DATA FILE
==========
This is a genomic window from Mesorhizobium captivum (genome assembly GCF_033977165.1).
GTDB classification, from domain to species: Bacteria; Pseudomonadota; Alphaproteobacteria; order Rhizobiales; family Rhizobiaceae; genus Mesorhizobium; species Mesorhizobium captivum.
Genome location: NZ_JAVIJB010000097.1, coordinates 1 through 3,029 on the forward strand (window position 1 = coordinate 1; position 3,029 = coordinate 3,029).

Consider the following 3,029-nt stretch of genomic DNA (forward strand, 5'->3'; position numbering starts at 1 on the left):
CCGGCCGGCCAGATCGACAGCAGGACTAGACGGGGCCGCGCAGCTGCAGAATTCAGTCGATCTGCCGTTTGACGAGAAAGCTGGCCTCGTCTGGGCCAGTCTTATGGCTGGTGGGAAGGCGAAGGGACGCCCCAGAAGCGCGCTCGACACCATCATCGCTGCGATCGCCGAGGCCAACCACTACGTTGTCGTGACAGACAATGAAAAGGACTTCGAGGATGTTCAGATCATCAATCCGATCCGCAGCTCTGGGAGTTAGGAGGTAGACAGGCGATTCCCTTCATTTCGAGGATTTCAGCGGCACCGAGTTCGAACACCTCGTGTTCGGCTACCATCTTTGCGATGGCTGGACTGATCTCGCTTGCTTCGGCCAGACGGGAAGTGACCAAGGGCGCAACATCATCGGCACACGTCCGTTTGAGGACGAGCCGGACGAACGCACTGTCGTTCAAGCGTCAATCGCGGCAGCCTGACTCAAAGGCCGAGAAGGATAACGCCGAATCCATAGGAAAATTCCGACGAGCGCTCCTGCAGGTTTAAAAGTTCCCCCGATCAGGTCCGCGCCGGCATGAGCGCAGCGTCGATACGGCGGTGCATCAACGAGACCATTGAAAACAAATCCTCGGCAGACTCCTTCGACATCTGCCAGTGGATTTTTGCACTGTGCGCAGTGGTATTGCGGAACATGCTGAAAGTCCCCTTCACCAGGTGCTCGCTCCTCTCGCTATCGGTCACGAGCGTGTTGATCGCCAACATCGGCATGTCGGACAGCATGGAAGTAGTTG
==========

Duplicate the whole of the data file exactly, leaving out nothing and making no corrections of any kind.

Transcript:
This is a genomic window from Mesorhizobium captivum (genome assembly GCF_033977165.1).
GTDB classification, from domain to species: Bacteria; Pseudomonadota; Alphaproteobacteria; order Rhizobiales; family Rhizobiaceae; genus Mesorhizobium; species Mesorhizobium captivum.
Genome location: NZ_JAVIJB010000097.1, coordinates 1 through 3,029 on the forward strand (window position 1 = coordinate 1; position 3,029 = coordinate 3,029).

Consider the following 3,029-nt stretch of genomic DNA (forward strand, 5'->3'; position numbering starts at 1 on the left):
CCGGCCGGCCAGATCGACAGCAGGACTAGACGGGGCCGCGCAGCTGCAGAATTCAGTCGATCTGCCGTTTGACGAGAAAGCTGGCCTCGTCTGGGCCAGTCTTATGGCTGGTGGGAAGGCGAAGGGACGCCCCAGAAGCGCGCTCGACACCATCATCGCTGCGATCGCCGAGGCCAACCACTACGTTGTCGTGACAGACAATGAAAAGGACTTCGAGGATGTTCAGATCATCAATCCGATCCGCAGCTCTGGGAGTTAGGAGGTAGACAGGCGATTCCCTTCATTTCGAGGATTTCAGCGGCACCGAGTTCGAACACCTCGTGTTCGGCTACCATCTTTGCGATGGCTGGACTGATCTCGCTTGCTTCGGCCAGACGGGAAGTGACCAAGGGCGCAACATCATCGGCACACGTCCGTTTGAGGACGAGCCGGACGAACGCACTGTCGTTCAAGCGTCAATCGCGGCAGCCTGACTCAAAGGCCGAGAAGGATAACGCCGAATCCATAGGAAAATTCCGACGAGCGCTCCTGCAGGTTTAAAAGTTCCCCCGATCAGGTCCGCGCCGGCATGAGCGCAGCGTCGATACGGCGGTGCATCAACGAGACCATTGAAAACAAATCCTCGGCAGACTCCTTCGACATCTGCCAGTGGATTTTTGCACTGTGCGCAGTGGTATTGCGGAACATGCTGAAAGTCCCCTTCACCAGGTGCTCGCTCCTCTCGCTATCGGTCACGAGCGTGTTGATCGCCAACATCGGCATGTCGGACAGCATGGAAGTAGTTG